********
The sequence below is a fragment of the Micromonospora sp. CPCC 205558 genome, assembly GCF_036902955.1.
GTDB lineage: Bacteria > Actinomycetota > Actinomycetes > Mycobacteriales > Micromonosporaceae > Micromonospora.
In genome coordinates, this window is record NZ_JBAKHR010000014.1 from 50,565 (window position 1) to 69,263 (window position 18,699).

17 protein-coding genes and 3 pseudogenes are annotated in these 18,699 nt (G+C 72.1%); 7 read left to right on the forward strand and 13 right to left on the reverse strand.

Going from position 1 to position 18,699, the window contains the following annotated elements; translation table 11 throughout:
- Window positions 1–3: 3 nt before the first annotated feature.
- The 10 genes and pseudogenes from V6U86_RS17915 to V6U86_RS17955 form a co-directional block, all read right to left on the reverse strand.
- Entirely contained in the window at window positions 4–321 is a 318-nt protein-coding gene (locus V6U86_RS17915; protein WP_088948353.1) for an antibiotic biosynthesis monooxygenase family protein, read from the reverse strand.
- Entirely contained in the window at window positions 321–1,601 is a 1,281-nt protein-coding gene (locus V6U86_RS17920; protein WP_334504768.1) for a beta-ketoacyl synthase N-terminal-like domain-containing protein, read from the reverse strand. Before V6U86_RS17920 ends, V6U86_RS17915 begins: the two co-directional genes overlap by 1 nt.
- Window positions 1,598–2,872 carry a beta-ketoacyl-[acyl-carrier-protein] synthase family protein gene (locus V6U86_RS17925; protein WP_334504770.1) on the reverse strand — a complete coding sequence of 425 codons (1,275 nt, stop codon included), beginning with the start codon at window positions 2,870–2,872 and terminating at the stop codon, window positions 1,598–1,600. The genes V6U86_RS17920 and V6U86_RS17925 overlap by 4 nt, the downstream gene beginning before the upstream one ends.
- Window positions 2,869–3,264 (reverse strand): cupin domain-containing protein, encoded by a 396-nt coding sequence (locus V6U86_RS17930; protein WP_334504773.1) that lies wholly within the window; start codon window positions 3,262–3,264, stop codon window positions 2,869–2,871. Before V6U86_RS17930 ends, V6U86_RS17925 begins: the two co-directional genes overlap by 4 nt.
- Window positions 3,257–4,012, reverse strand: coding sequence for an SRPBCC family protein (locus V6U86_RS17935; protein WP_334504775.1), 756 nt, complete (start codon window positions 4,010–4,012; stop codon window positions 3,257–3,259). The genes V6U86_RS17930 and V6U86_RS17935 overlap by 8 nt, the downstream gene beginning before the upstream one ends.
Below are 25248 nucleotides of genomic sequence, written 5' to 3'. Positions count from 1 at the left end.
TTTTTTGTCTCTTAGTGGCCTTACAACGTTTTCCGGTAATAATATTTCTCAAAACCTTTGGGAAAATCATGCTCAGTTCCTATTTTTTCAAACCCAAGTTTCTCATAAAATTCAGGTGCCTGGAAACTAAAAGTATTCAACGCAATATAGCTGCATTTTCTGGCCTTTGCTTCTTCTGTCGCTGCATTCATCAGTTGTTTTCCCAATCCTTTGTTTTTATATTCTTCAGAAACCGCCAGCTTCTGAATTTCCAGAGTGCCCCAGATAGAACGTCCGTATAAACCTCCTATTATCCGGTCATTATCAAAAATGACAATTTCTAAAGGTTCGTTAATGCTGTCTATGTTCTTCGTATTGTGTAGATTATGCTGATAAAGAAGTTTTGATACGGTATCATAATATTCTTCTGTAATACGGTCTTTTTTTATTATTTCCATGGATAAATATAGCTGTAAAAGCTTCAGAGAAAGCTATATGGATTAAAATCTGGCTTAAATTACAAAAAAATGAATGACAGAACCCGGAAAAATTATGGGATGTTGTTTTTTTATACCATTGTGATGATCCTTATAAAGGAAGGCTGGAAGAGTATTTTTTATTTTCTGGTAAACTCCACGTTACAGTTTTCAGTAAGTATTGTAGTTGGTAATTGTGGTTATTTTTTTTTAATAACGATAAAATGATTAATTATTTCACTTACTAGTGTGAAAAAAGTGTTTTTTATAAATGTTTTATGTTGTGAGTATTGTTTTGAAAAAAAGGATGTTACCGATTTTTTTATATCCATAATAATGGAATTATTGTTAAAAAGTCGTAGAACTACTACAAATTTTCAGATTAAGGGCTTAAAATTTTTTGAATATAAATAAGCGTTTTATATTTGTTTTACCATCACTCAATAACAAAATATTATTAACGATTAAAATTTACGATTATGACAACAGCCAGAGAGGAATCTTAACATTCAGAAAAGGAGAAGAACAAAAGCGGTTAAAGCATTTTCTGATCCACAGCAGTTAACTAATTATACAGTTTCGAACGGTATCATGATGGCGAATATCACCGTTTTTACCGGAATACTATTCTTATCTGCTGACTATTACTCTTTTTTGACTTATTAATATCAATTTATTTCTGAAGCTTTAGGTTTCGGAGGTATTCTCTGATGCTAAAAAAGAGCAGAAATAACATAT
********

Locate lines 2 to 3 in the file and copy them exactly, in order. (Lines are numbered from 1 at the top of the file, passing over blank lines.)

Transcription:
GTDB lineage: Bacteria > Actinomycetota > Actinomycetes > Mycobacteriales > Micromonosporaceae > Micromonospora.
In genome coordinates, this window is record NZ_JBAKHR010000014.1 from 50,565 (window position 1) to 69,263 (window position 18,699).